— The Complete Works of Whittier - The Standard Library Edition with a linked Index • John Greenleaf Whittier

... burden, madame, respect the burden," said Napoleon, as he courteously stepped aside at St. Helena to make way for a laborer bending under a heavy load, while his companion seemed inclined ...
— Pushing to the Front • Orison Swett Marden

... Bugia; Ospin, King of Algarve; Facin, King of Barbary; Ailis, King of Malclos; Manuo, King of Mecca; Ibrahim, King of Seville; and Almanzor, King of Cordova. Then, marching to the city of Agen, he took it, and sent word to Charles he would give him sixty horse-load of gold, silver, and jewels, if he would acknowledge his right to the sceptre. But Charles returned this answer, "that he would acknowledge him no otherwise than by slaying him whenever it should be his chance to meet him ...
— Mediaeval Tales • Various

... should have died too!' said Dicky, wiping the tears from his eyes with the back of his hand. 'But how came you to load the pistol last ...
— Forgotten Tales of Long Ago • E. V. Lucas

... cul de sac at the back of Mr. Weatherley's house. There were gardens on one side, parallel with the one through which he had just passed, and opposite were stables, motor sheds and tool houses. He slipped a little way down the lane and concealed himself behind a load of wood. About forty yards away was a street, for which he imagined that they would probably make. He held his breath ...
— The Lighted Way • E. Phillips Oppenheim

... and happy flowers, oh favoured sod, That by my lady in passive mood are pressed, Lawn, which her sweet words hear'st and treasurest, Faint traces, where her shapely foot hath trod, Smooth boughs, green leaves, which now raw juices load, Pale darling violets, and woods which rest In shadow, till that sun's beam you attest, From which hath all your pride and grandeur flowed; Oh land delightsome, oh thou river pure Which bathest her fair face and brilliant eyes And winn'st a virtue from their living light, I envy you each clear and ...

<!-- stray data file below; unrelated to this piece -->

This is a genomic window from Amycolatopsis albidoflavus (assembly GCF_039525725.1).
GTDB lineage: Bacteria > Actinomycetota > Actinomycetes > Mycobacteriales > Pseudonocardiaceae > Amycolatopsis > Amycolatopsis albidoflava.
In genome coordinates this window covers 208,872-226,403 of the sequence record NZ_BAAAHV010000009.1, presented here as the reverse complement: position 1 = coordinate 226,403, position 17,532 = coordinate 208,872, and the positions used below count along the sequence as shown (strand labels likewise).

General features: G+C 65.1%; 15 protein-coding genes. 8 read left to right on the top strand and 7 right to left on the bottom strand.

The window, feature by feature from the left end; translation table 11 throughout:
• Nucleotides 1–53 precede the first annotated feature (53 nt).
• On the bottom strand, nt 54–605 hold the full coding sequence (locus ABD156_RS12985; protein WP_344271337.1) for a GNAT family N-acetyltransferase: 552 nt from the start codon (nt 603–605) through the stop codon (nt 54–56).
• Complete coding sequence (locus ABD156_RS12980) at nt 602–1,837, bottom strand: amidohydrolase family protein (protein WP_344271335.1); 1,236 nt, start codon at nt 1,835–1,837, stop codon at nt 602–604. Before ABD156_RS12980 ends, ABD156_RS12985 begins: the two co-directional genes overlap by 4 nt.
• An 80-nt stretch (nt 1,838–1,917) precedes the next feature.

— The Development of the Feeling for Nature in the Middle Ages and - Modern Times • Alfred Biese

... Castle Garden, which had been a favorite Opera House, was converted into an emigrant depot, and the Battery was left to the emigrants and to the bummers. Dirt was carted and dumped here by the load, all sorts of trash was thrown here, and loafers and drunken wretches laid themselves out on the benches and on the grass to sleep in the sun, when the weather was mild enough. It became a plague spot, retaining as the only vestige ...
— Lights and Shadows of New York Life - or, the Sights and Sensations of the Great City • James D. McCabe

... to check the motion. No word came in reply, but Gus plainly saw an object that resembled a gun barrel come from a vertical to a foreshortened position. This was sufficient for drastic action, though the boy was averse to compelling a tragedy. With careful aim he sent a load of shot just over the heads of the boatmen, then instantly fired another into the water at one side. Almost immediately a shot came in reply, the bullet ...
— Radio Boys Loyalty - Bill Brown Listens In • Wayne Whipple

... large vis-a-vis, Reserved for the polished and great, Where each happy lover might see The nymph he adores tete-a-tete; No longer I'd gaze on the ground, And the load of despondency lug, For I'd book myself all the year round To ride with the ...
— Rejected Addresses: or, The New Theatrum Poetarum • James and Horace Smith

... moment was enough—he was roused—the paroxysm prevailed—and I was beaten like a dog. An hour afterwards he was persuaded that his child was not undutiful. His reason had returned to him, and, with it a load of miserable remorse. He offered me, with a tremulous hand, the bauble, which I accepted; and, as I took it, I saw a weight of sorrow tumble from his unhappy breast. This was my father, sir. A man who would have ...
— Blackwood's Edinburgh Magazine — Volume 54, No. 335, September 1843 • Various

... eyes with a microscope; another erects his head, and exhibits the dust of a marigold separated from the flower with a dexterity worthy of Leuwenhoeck himself. Some turn the wheel of electricity; some suspend rings to a load-stone, and find that what they did yesterday they can do again to-day. Some register the changes of the wind, and die fully convinced that the wind ...
— The Works of Samuel Johnson in Nine Volumes - Volume IV: The Adventurer; The Idler • Samuel Johnson

... of mists and mellow fruitfulness! Close bosom-friend of the maturing sun; Conspiring with him how to load and bless With fruit the vines that round the thatch-eaves run; To bend with apples the moss'd cottage-trees, And fill all fruit with ripeness to the core; To swell the gourd, and plump the hazel shells With a sweet kernel; to set budding more, And still more, later flowers for ...